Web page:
FacebookTwitterGoogle+RedditEmail

The Sweatshops of Sean "P. Diddy" Combs

by LEE BALLINGER

Rap mogul Sean “P. Diddy” Combs claims he gave up sex to train for the November 2 New York City Marathon, which he entered “for the kids.” The workers at the sweatshop in Choloma, Honduras who make Combs’s Sean Jean clothing line give up a lot more than that.

They make 24 cents per $50 Sean Jean sweatshirt, are forced to work unpaid overtime under armed guard, are fired for being pregnant (“for the kids,” right P. Diddy?), and are harassed for trying to use the bathroom or get a drink of water, according to a report released by the National Labor Committee. Eighty per cent of this Southeast Textiles factory in Choloma is used to make Sean Jean wear, the other twenty per cent is used for Rocawear, a line co-founded by Jay-Z and Damon Dash.

This scandal raises the question of what influence music industry figures who get clothing made in sweatshops have upon the Democratic Party, a political institution that works overtime to foster the development of a global sweatshop economy. Jay-Z, along with Phat Farm owner Russell Simmons, recently hosted a fundraiser for Democratic Presidential candidate Al Sharpton at 40/40, Jay-Z’s New York nightclub. P. Diddy backed Democrat Carl McCall for governor of New York last year. According to Electronic Urban Report, Presidential hopefuls Howard Dean, Richard Gephardt, and John Kerry have flown to New York to “curry favor with Russell Simmons.”

We asked the Garment Workers Center in Los Angeles about Simmons’s Phat Farm and they gave a sigh of frustration and explained that, like many clothing companies, Phat Farm gets its work done through a bewildering maze of sub-contractors. GWC did provide RRC with a report in which one of Phat Farm’s contractors admitted it was responsible for embroidering Phat Farm clothes and paid a settlement for unpaid overtime to several workers.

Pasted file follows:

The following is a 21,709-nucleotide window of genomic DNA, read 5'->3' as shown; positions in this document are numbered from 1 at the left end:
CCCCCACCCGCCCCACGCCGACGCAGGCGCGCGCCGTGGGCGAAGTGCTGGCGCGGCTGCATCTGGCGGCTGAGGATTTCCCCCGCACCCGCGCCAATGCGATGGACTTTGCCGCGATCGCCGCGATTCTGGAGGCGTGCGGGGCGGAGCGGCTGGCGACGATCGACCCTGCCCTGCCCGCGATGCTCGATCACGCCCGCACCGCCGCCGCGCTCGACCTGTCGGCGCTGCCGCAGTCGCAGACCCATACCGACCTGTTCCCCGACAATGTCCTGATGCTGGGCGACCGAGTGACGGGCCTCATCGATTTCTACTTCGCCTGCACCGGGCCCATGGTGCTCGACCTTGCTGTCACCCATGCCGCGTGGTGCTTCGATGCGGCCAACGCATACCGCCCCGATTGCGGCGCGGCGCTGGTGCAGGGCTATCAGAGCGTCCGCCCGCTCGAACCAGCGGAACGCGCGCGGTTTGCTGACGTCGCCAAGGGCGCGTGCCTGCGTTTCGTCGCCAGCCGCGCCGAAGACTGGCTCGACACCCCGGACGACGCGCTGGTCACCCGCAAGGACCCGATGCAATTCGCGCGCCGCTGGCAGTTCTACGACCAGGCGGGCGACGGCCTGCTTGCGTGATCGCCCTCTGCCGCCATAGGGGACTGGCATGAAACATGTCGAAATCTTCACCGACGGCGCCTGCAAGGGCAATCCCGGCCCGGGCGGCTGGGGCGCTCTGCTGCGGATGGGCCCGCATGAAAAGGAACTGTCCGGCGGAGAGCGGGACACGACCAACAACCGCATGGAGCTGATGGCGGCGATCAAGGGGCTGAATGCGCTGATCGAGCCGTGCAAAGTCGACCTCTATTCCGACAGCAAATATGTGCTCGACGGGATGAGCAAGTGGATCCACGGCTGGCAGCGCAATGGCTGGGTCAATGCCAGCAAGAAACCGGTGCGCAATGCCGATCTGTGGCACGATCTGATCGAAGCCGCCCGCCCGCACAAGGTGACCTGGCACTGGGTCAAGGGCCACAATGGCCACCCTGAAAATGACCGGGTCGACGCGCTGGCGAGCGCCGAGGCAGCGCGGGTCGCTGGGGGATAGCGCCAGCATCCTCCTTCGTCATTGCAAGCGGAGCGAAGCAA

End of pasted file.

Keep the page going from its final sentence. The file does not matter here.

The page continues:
Given the uproar over P. Diddy and sweatshops, shouldn’t Russell Simmons come forward to reveal where and under what conditions Phat Farm clothing is made? The Democratic candidates sucking up to Simmons don’t care-the Democratic party showed its hostility to workers at home and abroad by passing NAFTA and by changing labor law to make it virtually impossible for unions to organize. We do know for sure that neither Phat Farm, Sean Jean, nor Rocawear are made at SweatX (sweatx.net), the unionized Los Angeles clothing company funded by Ben Cohen of Ben & Jerry’s, which union vice-president Noel Beasley told RRC has “a UNITE union contract, decent wages and working conditions.” Jackson Browne, Foo Fighters, and the Indigo Girls have used SweatX and Santana is about to follow suit.

In other words, there is a choice. Why are so many entrepreneurs in the music industry making the wrong one?

LEE BALLINGER is coeditor of our favorite newsletter on music and politics, Rock and Rap Confidential. For a sample issue contact Lee at: Rockrap@aol.com

 

More articles by:

CounterPunch Magazine

minimag-edit

bernie-the-sandernistas-cover-344x550

zen economics